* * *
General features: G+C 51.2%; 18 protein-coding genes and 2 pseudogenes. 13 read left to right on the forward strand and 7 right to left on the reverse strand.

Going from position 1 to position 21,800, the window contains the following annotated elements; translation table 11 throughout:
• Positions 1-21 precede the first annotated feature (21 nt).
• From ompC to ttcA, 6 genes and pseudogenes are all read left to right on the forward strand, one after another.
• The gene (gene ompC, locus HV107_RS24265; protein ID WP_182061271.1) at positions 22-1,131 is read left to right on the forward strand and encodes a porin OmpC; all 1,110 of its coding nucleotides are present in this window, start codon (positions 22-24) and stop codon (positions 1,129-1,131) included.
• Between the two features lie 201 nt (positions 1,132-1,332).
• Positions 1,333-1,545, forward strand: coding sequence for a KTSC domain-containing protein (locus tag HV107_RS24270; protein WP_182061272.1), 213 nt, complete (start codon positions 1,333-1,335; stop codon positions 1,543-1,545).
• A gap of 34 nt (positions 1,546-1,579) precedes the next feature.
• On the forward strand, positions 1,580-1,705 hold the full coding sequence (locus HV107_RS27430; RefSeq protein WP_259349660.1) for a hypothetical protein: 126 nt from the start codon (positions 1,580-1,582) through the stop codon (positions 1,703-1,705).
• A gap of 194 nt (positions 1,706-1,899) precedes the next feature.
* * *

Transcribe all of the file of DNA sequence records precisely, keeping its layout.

General features: G+C 51.2%; 18 protein-coding genes and 2 pseudogenes. 13 read left to right on the forward strand and 7 right to left on the reverse strand.

Going from position 1 to position 21,800, the window contains the following annotated elements; translation table 11 throughout:
• Positions 1-21 precede the first annotated feature (21 nt).
• From ompC to ttcA, 6 genes and pseudogenes are all read left to right on the forward strand, one after another.
• The gene (gene ompC, locus HV107_RS24265; protein ID WP_182061271.1) at positions 22-1,131 is read left to right on the forward strand and encodes a porin OmpC; all 1,110 of its coding nucleotides are present in this window, start codon (positions 22-24) and stop codon (positions 1,129-1,131) included.
• Between the two features lie 201 nt (positions 1,132-1,332).
• Positions 1,333-1,545, forward strand: coding sequence for a KTSC domain-containing protein (locus tag HV107_RS24270; protein WP_182061272.1), 213 nt, complete (start codon positions 1,333-1,335; stop codon positions 1,543-1,545).
• A gap of 34 nt (positions 1,546-1,579) precedes the next feature.
• On the forward strand, positions 1,580-1,705 hold the full coding sequence (locus HV107_RS27430; RefSeq protein WP_259349660.1) for a hypothetical protein: 126 nt from the start codon (positions 1,580-1,582) through the stop codon (positions 1,703-1,705).
• A gap of 194 nt (positions 1,706-1,899) precedes the next feature.